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It would be a ‘mistake’ for the US to start a trade war with the EU, says former ambassador

With the U.S. and China seemingly nearing the conclusion of a trade deal, many experts have predicted that Washington could next turn up tensions with the European Union for a trade war.

Those worries came as the U.S. and some of its European allies recently clashed on issues such as Huawei’s role in 5G development — something the administration of President Donald Trump considered contentious.

But it would be a mistake if the Trump administration decided to impose additional tariffs on European products because of such differences, according to Anthony Gardner, who served as American ambassador to the EU from 2014 to 2017.

“That would be a mistake, if that is the position that Washington is going to take, that is a mistake. And the fundamental reason is that when you look at our common concerns — the U.S. and European concerns about China — we probably agree on 90 percent,” Gardner told CNBC’s Martin Soong on Tuesday at the Credit Suisse Global Supertrends Conference in Singapore.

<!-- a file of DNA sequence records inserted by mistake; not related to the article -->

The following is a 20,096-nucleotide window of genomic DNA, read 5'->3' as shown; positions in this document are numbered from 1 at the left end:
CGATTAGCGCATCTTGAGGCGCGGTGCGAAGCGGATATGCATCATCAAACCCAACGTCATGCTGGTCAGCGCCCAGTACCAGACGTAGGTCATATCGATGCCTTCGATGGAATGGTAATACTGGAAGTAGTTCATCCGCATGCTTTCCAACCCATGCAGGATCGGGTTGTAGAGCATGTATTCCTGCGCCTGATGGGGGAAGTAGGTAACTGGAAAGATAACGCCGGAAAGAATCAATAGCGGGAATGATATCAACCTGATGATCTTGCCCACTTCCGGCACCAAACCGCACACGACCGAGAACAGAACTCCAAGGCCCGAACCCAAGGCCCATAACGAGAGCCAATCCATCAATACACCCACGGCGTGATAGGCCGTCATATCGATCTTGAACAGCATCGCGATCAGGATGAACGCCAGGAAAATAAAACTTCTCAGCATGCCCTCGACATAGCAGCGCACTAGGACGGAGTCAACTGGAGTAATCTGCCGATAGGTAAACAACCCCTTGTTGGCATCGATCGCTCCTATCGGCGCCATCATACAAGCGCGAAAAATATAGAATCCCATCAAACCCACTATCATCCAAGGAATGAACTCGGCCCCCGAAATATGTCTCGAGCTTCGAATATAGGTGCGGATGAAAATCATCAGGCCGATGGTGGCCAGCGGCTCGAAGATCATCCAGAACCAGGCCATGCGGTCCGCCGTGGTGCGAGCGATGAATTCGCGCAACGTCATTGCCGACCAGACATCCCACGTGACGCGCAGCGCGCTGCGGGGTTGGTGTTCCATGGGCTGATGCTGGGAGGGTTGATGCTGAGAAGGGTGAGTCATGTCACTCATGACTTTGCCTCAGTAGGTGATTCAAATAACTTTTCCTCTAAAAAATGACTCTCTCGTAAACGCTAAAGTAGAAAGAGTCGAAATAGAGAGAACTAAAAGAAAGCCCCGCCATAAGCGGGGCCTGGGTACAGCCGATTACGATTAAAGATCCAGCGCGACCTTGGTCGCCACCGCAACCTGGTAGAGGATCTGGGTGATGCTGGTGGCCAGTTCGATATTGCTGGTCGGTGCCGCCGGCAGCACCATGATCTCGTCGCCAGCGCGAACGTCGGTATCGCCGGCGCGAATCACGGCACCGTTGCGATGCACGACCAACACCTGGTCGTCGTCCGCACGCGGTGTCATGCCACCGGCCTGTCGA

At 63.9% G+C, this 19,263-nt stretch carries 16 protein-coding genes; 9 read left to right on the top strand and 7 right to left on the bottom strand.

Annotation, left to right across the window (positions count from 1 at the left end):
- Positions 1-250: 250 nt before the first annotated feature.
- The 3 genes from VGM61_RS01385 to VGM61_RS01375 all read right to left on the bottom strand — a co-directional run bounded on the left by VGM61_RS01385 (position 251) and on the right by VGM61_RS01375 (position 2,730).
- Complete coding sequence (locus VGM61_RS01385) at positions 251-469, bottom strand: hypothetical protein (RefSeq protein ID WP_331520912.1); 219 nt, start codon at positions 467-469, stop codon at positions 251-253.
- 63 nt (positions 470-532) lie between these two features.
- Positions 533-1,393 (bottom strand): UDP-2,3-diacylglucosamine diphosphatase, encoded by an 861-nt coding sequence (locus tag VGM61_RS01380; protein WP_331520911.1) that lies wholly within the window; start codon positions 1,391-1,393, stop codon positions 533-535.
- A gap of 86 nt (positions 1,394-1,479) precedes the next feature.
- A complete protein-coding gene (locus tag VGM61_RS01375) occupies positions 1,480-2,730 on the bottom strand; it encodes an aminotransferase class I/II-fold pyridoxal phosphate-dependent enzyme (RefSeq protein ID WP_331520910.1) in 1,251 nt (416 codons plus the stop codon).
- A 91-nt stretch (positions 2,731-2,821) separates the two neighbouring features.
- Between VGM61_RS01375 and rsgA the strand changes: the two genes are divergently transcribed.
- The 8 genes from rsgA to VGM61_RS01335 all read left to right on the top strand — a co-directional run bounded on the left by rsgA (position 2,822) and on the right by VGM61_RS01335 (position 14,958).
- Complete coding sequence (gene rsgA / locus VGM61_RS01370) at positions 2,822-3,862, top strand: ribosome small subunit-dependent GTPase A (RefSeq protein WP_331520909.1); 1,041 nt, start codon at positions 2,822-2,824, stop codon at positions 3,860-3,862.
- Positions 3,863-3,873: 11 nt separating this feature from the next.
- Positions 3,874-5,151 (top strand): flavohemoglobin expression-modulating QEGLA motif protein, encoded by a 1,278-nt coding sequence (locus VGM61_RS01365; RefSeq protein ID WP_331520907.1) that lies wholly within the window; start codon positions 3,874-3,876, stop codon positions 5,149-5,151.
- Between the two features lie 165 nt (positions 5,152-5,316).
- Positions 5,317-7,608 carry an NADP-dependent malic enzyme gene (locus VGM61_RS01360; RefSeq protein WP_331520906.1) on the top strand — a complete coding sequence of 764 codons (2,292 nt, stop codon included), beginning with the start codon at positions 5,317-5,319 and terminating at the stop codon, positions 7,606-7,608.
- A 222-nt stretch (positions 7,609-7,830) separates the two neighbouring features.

Gardner had been asked whether the differing stance between the U.S. and some European countries on Huawei could result in trade penalties.

Trump had reportedly pressured American allies to bar Huawei from building 5G infrastructure, warning that the tech company’s equipment could be used for espionage by the Chinese government. But European nations such as Germany have not excluded Huawei from their national plans for 5G.

Adding to strains in the U.S.-Europe relationship, Trump said the EU has been “a brutal trading partner” and singled out the bloc’s subsidies to Airbus for hurting America.

Gardner said he regrets that the U.S., under the Trump administration, has seemingly chosen to view the EU as foe. He added that the two economies should work together even more, especially when it comes to tackling concerns about China’s trading practices.

The ambassador said both the U.S. and the EU agree that Beijing should roll back certain practices, such as forced transfer of technology from foreign firms to their Chinese partners, and restrictions on market access to overseas companies.

“We agree on 90 percent” of the issues about China, Gardner said. “What we should be doing is work with the EU more, not threatening the EU saying we’re going to put tariffs,” he added.



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